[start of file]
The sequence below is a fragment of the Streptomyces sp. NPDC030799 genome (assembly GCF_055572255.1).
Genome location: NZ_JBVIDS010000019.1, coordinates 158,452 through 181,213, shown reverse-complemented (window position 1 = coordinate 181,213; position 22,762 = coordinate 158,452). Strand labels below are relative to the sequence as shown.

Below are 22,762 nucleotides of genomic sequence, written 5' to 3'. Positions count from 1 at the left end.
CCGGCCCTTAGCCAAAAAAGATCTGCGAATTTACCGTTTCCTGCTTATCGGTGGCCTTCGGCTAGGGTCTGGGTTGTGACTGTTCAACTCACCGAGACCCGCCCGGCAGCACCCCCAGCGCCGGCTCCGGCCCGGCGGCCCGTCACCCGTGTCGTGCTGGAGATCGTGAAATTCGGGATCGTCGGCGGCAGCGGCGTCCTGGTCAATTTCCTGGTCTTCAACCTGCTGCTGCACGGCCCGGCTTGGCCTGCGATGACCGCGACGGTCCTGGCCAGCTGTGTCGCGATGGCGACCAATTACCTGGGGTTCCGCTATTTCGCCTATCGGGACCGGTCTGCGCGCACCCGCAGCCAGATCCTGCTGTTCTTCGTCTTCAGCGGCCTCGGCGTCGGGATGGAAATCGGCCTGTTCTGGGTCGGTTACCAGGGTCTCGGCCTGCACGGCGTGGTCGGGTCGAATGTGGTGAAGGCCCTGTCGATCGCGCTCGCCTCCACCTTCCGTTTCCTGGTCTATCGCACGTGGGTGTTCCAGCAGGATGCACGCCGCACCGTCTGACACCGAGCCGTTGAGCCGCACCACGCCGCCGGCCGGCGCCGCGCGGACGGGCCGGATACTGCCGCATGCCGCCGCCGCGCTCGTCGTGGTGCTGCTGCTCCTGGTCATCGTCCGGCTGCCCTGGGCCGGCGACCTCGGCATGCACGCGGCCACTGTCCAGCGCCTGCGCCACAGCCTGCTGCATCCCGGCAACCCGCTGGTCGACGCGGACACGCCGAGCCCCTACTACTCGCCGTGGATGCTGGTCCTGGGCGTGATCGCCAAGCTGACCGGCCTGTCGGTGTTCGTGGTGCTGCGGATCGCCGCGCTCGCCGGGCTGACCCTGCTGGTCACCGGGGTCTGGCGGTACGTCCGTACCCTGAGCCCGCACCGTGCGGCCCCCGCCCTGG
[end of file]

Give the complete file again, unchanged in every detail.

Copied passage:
The sequence below is a fragment of the Streptomyces sp. NPDC030799 genome (assembly GCF_055572255.1).
Genome location: NZ_JBVIDS010000019.1, coordinates 158,452 through 181,213, shown reverse-complemented (window position 1 = coordinate 181,213; position 22,762 = coordinate 158,452). Strand labels below are relative to the sequence as shown.

Below are 22,762 nucleotides of genomic sequence, written 5' to 3'. Positions count from 1 at the left end.
CCGGCCCTTAGCCAAAAAAGATCTGCGAATTTACCGTTTCCTGCTTATCGGTGGCCTTCGGCTAGGGTCTGGGTTGTGACTGTTCAACTCACCGAGACCCGCCCGGCAGCACCCCCAGCGCCGGCTCCGGCCCGGCGGCCCGTCACCCGTGTCGTGCTGGAGATCGTGAAATTCGGGATCGTCGGCGGCAGCGGCGTCCTGGTCAATTTCCTGGTCTTCAACCTGCTGCTGCACGGCCCGGCTTGGCCTGCGATGACCGCGACGGTCCTGGCCAGCTGTGTCGCGATGGCGACCAATTACCTGGGGTTCCGCTATTTCGCCTATCGGGACCGGTCTGCGCGCACCCGCAGCCAGATCCTGCTGTTCTTCGTCTTCAGCGGCCTCGGCGTCGGGATGGAAATCGGCCTGTTCTGGGTCGGTTACCAGGGTCTCGGCCTGCACGGCGTGGTCGGGTCGAATGTGGTGAAGGCCCTGTCGATCGCGCTCGCCTCCACCTTCCGTTTCCTGGTCTATCGCACGTGGGTGTTCCAGCAGGATGCACGCCGCACCGTCTGACACCGAGCCGTTGAGCCGCACCACGCCGCCGGCCGGCGCCGCGCGGACGGGCCGGATACTGCCGCATGCCGCCGCCGCGCTCGTCGTGGTGCTGCTGCTCCTGGTCATCGTCCGGCTGCCCTGGGCCGGCGACCTCGGCATGCACGCGGCCACTGTCCAGCGCCTGCGCCACAGCCTGCTGCATCCCGGCAACCCGCTGGTCGACGCGGACACGCCGAGCCCCTACTACTCGCCGTGGATGCTGGTCCTGGGCGTGATCGCCAAGCTGACCGGCCTGTCGGTGTTCGTGGTGCTGCGGATCGCCGCGCTCGCCGGGCTGACCCTGCTGGTCACCGGGGTCTGGCGGTACGTCCGTACCCTGAGCCCGCACCGTGCGGCCCCCGCCCTGG